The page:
I'm attempting to find a client/server authentication protocol that allows the client and server to authenticate each other when the client doesn't know the server secret but does have a sensitive key derived from the secret.
I would like to use asymmetric certs, but the server in this case is extremely limited in CPU and memory resources, on the order of 16MHz and 32K Ram; but it does have hardware AES support. Speed of the process is critical to the user-experience, but security is paramount.
I was thinking through it and I'd like something like this (The most secure form of each function is implicit):
ClientID (CID): Unique client identifier that ties the token to the client.
Client Token (CT): HMAC(Secret, CID)
Secret (S): A secret that the server knows. The server (or a third party that also knows the key) creates tokens through an offline commissioning process.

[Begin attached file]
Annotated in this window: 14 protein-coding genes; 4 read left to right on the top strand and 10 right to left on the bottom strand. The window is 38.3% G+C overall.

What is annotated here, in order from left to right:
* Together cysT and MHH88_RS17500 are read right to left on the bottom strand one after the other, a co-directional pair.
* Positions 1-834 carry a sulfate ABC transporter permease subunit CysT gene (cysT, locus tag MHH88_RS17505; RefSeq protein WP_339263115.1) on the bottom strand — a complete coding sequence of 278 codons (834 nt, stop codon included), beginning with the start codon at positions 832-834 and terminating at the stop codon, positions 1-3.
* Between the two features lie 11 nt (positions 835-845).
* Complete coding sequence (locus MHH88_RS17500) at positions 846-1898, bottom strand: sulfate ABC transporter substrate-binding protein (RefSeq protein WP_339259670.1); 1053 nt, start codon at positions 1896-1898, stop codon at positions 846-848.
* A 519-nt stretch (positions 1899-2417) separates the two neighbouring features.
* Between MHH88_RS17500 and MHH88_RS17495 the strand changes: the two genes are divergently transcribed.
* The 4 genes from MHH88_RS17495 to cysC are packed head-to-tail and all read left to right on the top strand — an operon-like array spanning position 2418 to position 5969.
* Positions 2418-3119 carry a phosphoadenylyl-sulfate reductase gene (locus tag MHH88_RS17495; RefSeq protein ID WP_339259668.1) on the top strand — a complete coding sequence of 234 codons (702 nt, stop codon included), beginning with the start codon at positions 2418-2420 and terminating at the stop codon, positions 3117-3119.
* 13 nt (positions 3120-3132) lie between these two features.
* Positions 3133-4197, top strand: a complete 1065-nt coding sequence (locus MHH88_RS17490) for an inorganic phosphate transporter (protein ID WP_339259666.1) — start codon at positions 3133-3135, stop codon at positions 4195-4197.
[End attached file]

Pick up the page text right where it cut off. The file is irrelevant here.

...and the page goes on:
Client -> Server CID, CNonce Server -> Client (Server derives expected CT with secret and CID) SNonce, HMAC(CT, CNonce) Client -> Server HMAC(CT, SNonce)
This seems to give me a few properties that I need:
- The client can verify that the server knows the secret because it is able to HMAC CNonce with a derived CT.
- The server can verify that the client has the token because it can HMAC the SNonce with the CT.
- Replay attacks are mitigated by the nonces.
- MITM attacks mitigated because the token is never transmitted.